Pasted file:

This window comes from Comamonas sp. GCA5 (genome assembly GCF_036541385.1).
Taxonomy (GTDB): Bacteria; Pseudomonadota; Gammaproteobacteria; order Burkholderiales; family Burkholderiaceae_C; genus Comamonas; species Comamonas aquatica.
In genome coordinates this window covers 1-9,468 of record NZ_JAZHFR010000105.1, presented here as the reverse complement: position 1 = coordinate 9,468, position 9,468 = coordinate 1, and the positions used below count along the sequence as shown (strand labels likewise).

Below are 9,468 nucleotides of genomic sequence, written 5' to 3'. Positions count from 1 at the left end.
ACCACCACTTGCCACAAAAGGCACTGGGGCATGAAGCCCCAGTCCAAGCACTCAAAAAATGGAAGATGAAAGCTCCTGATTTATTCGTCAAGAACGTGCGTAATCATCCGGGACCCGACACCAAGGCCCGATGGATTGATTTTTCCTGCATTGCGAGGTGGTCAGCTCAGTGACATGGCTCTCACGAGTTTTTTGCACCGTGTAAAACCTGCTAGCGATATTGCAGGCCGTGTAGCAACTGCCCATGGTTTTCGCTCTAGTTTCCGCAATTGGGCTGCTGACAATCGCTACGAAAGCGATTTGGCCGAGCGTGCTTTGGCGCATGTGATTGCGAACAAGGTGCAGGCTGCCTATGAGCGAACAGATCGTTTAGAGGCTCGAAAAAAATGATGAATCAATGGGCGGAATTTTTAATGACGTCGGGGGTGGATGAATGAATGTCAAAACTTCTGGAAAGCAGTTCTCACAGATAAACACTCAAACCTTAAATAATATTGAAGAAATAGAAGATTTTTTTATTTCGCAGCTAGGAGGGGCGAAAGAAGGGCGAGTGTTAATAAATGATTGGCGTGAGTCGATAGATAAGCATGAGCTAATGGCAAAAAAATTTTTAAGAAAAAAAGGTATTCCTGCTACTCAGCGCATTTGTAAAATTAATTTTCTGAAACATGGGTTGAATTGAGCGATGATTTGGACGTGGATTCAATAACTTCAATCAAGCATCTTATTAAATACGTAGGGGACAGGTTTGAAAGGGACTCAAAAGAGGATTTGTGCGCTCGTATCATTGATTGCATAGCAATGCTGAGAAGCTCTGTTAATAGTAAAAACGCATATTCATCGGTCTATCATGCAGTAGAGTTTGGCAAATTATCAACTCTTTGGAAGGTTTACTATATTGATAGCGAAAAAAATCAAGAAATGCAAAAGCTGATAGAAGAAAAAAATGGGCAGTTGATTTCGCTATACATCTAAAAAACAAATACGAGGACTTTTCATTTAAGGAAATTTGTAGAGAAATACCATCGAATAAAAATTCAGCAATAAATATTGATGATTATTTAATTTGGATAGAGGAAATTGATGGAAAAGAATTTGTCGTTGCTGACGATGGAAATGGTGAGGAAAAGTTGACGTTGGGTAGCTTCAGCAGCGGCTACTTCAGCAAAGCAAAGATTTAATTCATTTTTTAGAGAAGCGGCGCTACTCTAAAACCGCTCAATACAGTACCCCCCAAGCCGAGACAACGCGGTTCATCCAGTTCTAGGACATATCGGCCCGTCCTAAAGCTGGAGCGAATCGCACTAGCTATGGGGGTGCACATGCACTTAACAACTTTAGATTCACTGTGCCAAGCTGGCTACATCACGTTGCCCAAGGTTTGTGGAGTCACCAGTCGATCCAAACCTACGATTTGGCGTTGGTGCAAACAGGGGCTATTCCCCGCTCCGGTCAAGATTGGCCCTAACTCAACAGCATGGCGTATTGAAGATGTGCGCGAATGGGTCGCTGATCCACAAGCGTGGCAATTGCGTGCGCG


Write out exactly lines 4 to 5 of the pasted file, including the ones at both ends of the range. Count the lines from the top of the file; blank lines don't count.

Below are 9,468 nucleotides of genomic sequence, written 5' to 3'. Positions count from 1 at the left end.
ACCACCACTTGCCACAAAAGGCACTGGGGCATGAAGCCCCAGTCCAAGCACTCAAAAAATGGAAGATGAAAGCTCCTGATTTATTCGTCAAGAACGTGCGTAATCATCCGGGACCCGACACCAAGGCCCGATGGATTGATTTTTCCTGCATTGCGAGGTGGTCAGCTCAGTGACATGGCTCTCACGAGTTTTTTGCACCGTGTAAAACCTGCTAGCGATATTGCAGGCCGTGTAGCAACTGCCCATGGTTTTCGCTCTAGTTTCCGCAATTGGGCTGCTGACAATCGCTACGAAAGCGATTTGGCCGAGCGTGCTTTGGCGCATGTGATTGCGAACAAGGTGCAGGCTGCCTATGAGCGAACAGATCGTTTAGAGGCTCGAAAAAAATGATGAATCAATGGGCGGAATTTTTAATGACGTCGGGGGTGGATGAATGAATGTCAAAACTTCTGGAAAGCAGTTCTCACAGATAAACACTCAAACCTTAAATAATATTGAAGAAATAGAAGATTTTTTTATTTCGCAGCTAGGAGGGGCGAAAGAAGGGCGAGTGTTAATAAATGATTGGCGTGAGTCGATAGATAAGCATGAGCTAATGGCAAAAAAATTTTTAAGAAAAAAAGGTATTCCTGCTACTCAGCGCATTTGTAAAATTAATTTTCTGAAACATGGGTTGAATTGAGCGATGATTTGGACGTGGATTCAATAACTTCAATCAAGCATCTTATTAAATACGTAGGGGACAGGTTTGAAAGGGACTCAAAAGAGGATTTGTGCGCTCGTATCATTGATTGCATAGCAATGCTGAGAAGCTCTGTTAATAGTAAAAACGCATATTCATCGGTCTATCATGCAGTAGAGTTTGGCAAATTATCAACTCTTTGGAAGGTTTACTATATTGATAGCGAAAAAAATCAAGAAATGCAAAAGCTGATAGAAGAAAAAAATGGGCAGTTGATTTCGCTATACATCTAAAAAACAAATACGAGGACTTTTCATTTAAGGAAATTTGTAGAGAAATACCATCGAATAAAAATTCAGCAATAAATATTGATGATTATTTAATTTGGATAGAGGAAATTGATGGAAAAGAATTTGTCGTTGCTGACGATGGAAATGGTGAGGAAAAGTTGACGTTGGGTAGCTTCAGCAGCGGCTACTTCAGCAAAGCAAAGATTTAATTCATTTTTTAGAGAAGCGGCGCTACTCTAAAACCGCTCAATACAGTACCCCCCAAGCCGAGACAACGCGGTTCATCCAGTTCTAGGACATATCGGCCCGTCCTAAAGCTGGAGCGAATCGCACTAGCTATGGGGGTGCACATGCACTTAACAACTTTAGATTCACTGTGCCAAGCTGGCTACATCACGTTGCCCAAGGTTTGTGGAGTCACCAGTCGATCCAAACCTACGATTTGGCGTTGGTGCAAACAGGGGCTATTCCCCGCTCCGGTCAAGATTGGCCCTAACTCAACAGCATGGCGTATTGAAGATGTGCGCGAATGGGTCGCTGATCCACAAGCGTGGCAATTGCGTGCGCG